UBS says centralised fossil fuel generation will become “extinct” – and it will happen a lot sooner than most people realize
With at least 38.4 gigawatts (GW) of newly-installed solar photovoltaic (PV) capacityworldwide and a global cumulative installed capacity of 138.9 GW, 2013 was another historicyear for solar PV technology.
Ο κλάδος των φωτοβολταϊκών αντιπροσωπεύει το 35% επί του συνόλου των θέσεων εργασίας στις Ανανεώσιμες Πηγές Ενέργειας σε παγκόσμια κλίμακα, σύμφωνα με τον Διεθνή Οργανισμό ΑΠΕ (IRENA).
Διαβάστε περισσότερα : www.energypress.gr/news/Ta-f-b-o-megalyteros-ergodoths-twn-APE-symfwna-me-ereyna
The global solar photovoltaic market enjoyed a strong revival in 2013. Preliminary estimates put it in excess of 37 GWp, compared to 30 GWp in 2012 and 2011.
All new aid schemes will have to comply with several rules (evolving over time) with a view to integrating renewable electricity in the market. Prolonged or modified existing schemes will also have to comply with such rules, as well as schemes for which the validity of the Commission’s compatibility decision has expired.
PVPS Report: Snapshot of Global PV 1992-2013: Preliminary Trends Information from the IEA PVPS Programme. Preliminary market data reported shows a growing market in 2013, for the first time in two years.
Record-year for photovoltaic markets in 2013, Asia taking over the leading role.
Record-year for photovoltaic markets in 2013, Asia taking over the leading role.At least 37 GW of PV systems were
installed globally, up from 29.9 GW in 2012 (30.2 GW in 2011)
New commercial and industrial renewable power generators will have to pay a charge on the electricity they consume, according to a plan backed by the German Cabinet on 29 January. Part of the reform of the Renewable Energy Sources Act (EEG), the proposal would mean that from August such ‘self-consumers’ would have to pay 70% of the charge used to pay for renewable subsidies (the EEG surcharge), which currently amounts to EUR 0.0624/kWh.
Under the proposal, the first 10MWh would be exempt for owners of solar PV projects under 10kW. However, the new self-consumption charge would make the economics of installing a larger PV system significantly less attractive. Some 83% of solar self-consumers would be subject to the new charge, according to the German Solar Energy Industry Association. Many of the details have yet to be finalised but the Cabinet is expected to sign the draft into law in April. It will then go to the Parliament for a vote in June.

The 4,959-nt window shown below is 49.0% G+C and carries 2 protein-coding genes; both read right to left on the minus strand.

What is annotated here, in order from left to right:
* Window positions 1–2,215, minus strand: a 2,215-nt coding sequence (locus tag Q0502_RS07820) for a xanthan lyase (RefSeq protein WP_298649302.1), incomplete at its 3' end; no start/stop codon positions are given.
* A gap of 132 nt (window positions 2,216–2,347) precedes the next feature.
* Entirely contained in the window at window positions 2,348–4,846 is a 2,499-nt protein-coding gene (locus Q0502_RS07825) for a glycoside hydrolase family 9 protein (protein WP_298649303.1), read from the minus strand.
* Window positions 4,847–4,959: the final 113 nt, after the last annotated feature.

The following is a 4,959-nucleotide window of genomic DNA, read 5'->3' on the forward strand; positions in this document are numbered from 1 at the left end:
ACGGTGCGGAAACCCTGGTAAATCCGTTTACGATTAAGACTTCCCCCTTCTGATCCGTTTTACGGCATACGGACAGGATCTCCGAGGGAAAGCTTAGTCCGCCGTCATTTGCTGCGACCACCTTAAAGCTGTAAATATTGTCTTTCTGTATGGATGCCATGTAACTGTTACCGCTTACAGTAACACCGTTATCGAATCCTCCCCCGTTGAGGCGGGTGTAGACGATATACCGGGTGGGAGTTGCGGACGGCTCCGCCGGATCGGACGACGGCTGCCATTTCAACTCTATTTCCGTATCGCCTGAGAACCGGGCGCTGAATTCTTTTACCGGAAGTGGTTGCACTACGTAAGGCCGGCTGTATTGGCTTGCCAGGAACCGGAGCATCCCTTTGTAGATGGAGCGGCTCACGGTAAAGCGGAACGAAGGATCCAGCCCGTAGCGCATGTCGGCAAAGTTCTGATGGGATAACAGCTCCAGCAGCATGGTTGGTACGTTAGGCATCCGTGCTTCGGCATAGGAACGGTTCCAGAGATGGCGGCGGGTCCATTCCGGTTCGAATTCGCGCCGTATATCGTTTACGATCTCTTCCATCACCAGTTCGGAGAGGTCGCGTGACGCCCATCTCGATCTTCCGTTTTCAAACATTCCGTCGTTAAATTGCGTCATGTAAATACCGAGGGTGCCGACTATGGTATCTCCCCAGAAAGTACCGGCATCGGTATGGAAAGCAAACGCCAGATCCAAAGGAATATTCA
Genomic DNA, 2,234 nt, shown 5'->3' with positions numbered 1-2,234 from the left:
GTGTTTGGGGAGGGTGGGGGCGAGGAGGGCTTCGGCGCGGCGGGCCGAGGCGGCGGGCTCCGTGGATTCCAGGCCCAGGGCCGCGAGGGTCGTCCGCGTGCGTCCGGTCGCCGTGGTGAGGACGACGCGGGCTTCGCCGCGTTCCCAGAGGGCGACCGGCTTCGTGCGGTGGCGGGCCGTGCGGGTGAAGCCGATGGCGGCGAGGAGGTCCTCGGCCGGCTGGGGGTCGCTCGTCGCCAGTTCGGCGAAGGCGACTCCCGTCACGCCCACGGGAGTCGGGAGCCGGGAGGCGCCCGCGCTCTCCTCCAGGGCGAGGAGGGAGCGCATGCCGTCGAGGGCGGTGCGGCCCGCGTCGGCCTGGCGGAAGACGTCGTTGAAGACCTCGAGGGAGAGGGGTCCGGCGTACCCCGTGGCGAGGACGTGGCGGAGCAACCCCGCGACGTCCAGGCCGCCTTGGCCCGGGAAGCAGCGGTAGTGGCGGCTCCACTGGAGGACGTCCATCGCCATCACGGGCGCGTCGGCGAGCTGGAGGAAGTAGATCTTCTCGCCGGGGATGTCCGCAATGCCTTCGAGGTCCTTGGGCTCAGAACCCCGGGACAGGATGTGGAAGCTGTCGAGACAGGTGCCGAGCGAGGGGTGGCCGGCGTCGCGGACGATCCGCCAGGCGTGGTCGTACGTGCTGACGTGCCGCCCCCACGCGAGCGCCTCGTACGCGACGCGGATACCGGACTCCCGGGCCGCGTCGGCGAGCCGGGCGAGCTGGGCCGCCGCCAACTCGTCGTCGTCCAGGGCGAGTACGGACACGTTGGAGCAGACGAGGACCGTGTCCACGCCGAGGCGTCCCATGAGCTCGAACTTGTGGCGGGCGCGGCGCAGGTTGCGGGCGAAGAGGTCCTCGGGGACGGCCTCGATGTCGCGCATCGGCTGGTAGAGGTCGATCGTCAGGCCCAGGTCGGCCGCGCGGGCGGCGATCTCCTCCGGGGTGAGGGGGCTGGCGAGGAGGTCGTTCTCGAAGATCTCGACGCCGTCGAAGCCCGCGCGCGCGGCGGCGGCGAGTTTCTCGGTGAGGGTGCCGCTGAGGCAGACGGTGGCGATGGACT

As part of Germany’s reform of its renewables support mechanism, the government is also considering a reduction in the feed-in tariff from the current average of EUR 0.17/kWh, to EUR 0.12/kWh. The reform aims to lower the cost of the country’s transition towards renewable energy – a transition which has contributed to an increase in residential electricity tariffs to the point that they are now the second-highest in the EU-28. While the move to decrease support for solar PV may have a long-term impact on installation levels, Germany will still retain the top spot for solar PV capacity. The country’s installed solar power will climb 8% to 38GW in 2014, according to Bloomberg New Energy Finance forecasts. How long it will keep first place is not certain, as it was only a distant fourth for new capacity additions in 2013, after China, Japan and the US. In any case, Germany is not alone in seeking to reduce the cost burden of supporting renewables by implementing what might be deemed a ‘renewables disincentive’: in December, the Spanish government passed a regulation to implement a new ‘back-up fee’ for existing and new self-consumption systems up to 100kW. The levy will be in the range of EUR 0.07-0.09/kWh for systems under 10kW.The draft law targets self-consumers in part because they are connected to the grid and require its services. Solar PV self-consumers, in particular, can make significant demands of grid services: during the day they may need to export large amounts of excess power, while at night they still depend on external supply. Net metering could mean these self-consumers do not pay as much as their use of the grid’s economic services might warrant.
In addition to the self-consumption charge, Spain plans to cap the return earned by renewable energy at 7.4%, according to draft rules seen by Bloomberg News on 3 February. The rate on investment was based on the average yield on a 10-year sovereign bond plus three percentage points. The 1,000-plus pages of regulations, which still need government approval, would implement hundreds of parameters for calculating cost bases, including technology type and connection to the transmission network. Like Germany, the Spanish government’s aim is to curb renewables subsidies. These amounted to EUR 50bn (USD 68bn) over the last decade.